Prenatal Breakthrough: Introducing a Blood Test for Preeclampsia

Non-invasive, accurate results allow for earlier intervention.
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profile picture of Anisa Arsenault
Associate Editor
May 3, 2018
pregnant woman holding sonogram

For the 5 to 8 percent of women who develop preeclampsia during pregnancy, diagnosis usually doesn’t come until the final weeks of gestation. The complication, marked by high blood pressure and the presence of protein in your urine, is tricky to detect and prevent (but excessive swelling, vision changes and intense abdominal pain can be tipoffs). Because it causes the placenta to stop providing oxygen and nutrients to baby, it often leads to an early c-section or induction to avoid more serious complications, including organ damage.

If you’re wondering why, in spite of the many prenatal tests and screenings available, we can’t better detect preeclampsia and allow for early intervention, know that doctors and researchers are working on it. The latest innovation? Just in time for World Preeclampsia Day: A blood test.

At Melbourne’s Royal Women’s Hospital in Australia, a blood test trial was given to women who showed symptoms that could be indicative of preeclampsia, like high blood pressure, headaches and nausea. The test measured levels of two proteins released by the placenta. A negative preeclampsia result predicted women wouldn’t develop the complication within the next week with 99 percent accuracy, and over the next month with 95 percent accuracy.

“In the past we’ve had to wait until preeclampsia was clinically obvious by which time mothers were often quite sick,” Royal Women’s Hospital director of pregnancy research Professor Shaun Brennecke said in a statement. “If a test is positive we can increase our vigilance and surveillance and we can also be in a position, being forewarned and therefore forearmed, to start medications that can improve the outcome for both mother and baby.”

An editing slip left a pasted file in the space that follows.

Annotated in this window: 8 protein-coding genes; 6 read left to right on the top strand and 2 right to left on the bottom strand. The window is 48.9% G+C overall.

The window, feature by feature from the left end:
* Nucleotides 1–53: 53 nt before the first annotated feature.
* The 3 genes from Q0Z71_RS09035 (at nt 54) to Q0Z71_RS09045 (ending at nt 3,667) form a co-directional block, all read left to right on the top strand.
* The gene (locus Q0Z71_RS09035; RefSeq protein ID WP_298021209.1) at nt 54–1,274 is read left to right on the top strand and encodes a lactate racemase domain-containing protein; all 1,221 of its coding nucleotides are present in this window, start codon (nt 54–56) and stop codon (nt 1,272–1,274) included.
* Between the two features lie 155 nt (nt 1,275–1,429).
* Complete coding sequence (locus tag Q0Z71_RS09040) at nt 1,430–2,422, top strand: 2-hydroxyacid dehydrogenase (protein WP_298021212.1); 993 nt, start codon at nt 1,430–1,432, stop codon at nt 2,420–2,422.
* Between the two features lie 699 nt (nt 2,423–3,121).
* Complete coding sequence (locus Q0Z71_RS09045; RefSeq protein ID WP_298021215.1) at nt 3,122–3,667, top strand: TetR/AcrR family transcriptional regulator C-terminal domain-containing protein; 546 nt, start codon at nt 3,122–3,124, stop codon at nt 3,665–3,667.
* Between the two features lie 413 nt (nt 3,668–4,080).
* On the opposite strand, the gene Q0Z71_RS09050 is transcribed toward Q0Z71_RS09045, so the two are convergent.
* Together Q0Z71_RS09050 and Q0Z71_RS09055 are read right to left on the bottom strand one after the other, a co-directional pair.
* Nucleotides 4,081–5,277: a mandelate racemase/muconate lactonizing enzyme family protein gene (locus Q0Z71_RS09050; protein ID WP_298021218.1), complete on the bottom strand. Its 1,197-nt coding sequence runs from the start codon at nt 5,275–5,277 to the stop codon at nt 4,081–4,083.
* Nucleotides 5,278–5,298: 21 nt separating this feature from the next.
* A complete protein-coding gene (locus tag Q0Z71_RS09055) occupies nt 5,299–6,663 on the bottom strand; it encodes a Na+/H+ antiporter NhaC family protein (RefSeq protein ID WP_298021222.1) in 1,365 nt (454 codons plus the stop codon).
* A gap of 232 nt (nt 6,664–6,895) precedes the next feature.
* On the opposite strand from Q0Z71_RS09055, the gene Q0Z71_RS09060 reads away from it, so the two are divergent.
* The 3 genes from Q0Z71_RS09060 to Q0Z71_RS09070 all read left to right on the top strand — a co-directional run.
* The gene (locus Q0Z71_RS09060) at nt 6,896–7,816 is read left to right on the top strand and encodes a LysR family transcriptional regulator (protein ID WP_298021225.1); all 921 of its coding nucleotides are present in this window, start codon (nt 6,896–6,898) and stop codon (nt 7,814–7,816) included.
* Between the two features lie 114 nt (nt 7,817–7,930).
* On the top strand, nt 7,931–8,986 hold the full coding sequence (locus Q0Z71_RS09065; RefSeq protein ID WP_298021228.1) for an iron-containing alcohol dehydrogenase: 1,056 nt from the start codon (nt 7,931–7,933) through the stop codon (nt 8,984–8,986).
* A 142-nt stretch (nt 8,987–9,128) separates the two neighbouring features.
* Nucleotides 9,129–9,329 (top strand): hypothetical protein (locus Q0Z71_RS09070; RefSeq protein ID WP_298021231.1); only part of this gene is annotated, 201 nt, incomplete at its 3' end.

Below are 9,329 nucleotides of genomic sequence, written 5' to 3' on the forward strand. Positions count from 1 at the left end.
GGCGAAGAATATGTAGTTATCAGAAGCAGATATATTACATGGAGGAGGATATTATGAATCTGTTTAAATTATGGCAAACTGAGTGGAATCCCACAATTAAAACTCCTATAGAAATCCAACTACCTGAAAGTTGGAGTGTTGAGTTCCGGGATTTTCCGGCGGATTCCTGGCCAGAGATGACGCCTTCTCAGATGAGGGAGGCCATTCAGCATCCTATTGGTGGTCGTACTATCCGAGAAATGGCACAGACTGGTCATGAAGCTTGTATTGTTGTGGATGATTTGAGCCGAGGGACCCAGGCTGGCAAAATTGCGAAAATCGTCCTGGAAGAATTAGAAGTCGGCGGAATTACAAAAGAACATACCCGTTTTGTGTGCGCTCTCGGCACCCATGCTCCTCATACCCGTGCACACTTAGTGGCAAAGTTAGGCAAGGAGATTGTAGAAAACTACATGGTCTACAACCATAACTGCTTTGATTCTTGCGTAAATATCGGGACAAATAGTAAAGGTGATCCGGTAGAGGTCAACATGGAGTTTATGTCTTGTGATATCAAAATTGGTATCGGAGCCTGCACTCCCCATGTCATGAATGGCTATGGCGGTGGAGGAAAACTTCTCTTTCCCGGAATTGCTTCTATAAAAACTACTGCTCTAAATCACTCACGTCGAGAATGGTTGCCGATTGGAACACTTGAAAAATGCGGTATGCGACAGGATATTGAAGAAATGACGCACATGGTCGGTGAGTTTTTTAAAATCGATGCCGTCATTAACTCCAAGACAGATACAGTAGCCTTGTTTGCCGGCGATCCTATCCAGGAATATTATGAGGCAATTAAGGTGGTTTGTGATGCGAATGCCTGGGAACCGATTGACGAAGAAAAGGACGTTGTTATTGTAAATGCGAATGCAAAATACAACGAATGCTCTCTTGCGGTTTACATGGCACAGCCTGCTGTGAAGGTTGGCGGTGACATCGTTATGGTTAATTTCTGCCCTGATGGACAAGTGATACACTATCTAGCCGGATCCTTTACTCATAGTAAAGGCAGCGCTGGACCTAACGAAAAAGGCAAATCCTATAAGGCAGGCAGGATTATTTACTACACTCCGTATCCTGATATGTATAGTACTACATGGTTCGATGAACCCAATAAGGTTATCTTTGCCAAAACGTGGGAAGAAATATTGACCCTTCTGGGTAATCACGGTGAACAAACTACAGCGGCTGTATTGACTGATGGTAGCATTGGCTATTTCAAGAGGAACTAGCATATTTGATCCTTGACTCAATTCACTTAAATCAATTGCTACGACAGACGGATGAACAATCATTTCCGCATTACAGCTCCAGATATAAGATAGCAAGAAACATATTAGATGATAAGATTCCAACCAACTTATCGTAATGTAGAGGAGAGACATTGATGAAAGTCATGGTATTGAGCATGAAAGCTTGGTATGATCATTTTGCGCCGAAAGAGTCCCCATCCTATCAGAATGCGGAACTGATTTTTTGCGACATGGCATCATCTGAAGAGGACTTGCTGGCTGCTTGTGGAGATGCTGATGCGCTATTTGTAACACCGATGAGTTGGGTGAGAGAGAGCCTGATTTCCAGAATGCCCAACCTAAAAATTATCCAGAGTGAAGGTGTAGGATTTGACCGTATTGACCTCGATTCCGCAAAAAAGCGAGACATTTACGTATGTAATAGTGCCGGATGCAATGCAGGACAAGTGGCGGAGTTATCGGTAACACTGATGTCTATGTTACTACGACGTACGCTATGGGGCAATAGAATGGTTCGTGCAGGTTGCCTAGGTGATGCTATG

While Royal Women’s Hospital doesn’t indicate how early they administer the tests, other preeclampsia screening methods are aiming to detect the disorder as early as the first trimester. In the UK, a new screening done between 11 and 13 weeks, called the first-trimester combined test, evaluates three different measurements: mean arterial pressure (MAP), uterine artery pulsatility index (UtA-PI), and serum placental growth factor (PlGF). It detected preterm-preeclampsia (in other words, predicted a woman would give birth before 37 weeks as a result of the condition) at a rate of 82.4 percent, twice as frequently as the 40.8 percent of the current screening method.


Please note: The Bump and the materials and information it contains are not intended to, and do not constitute, medical or other health advice or diagnosis and should not be used as such. You should always consult with a qualified physician or health professional about your specific circumstances.

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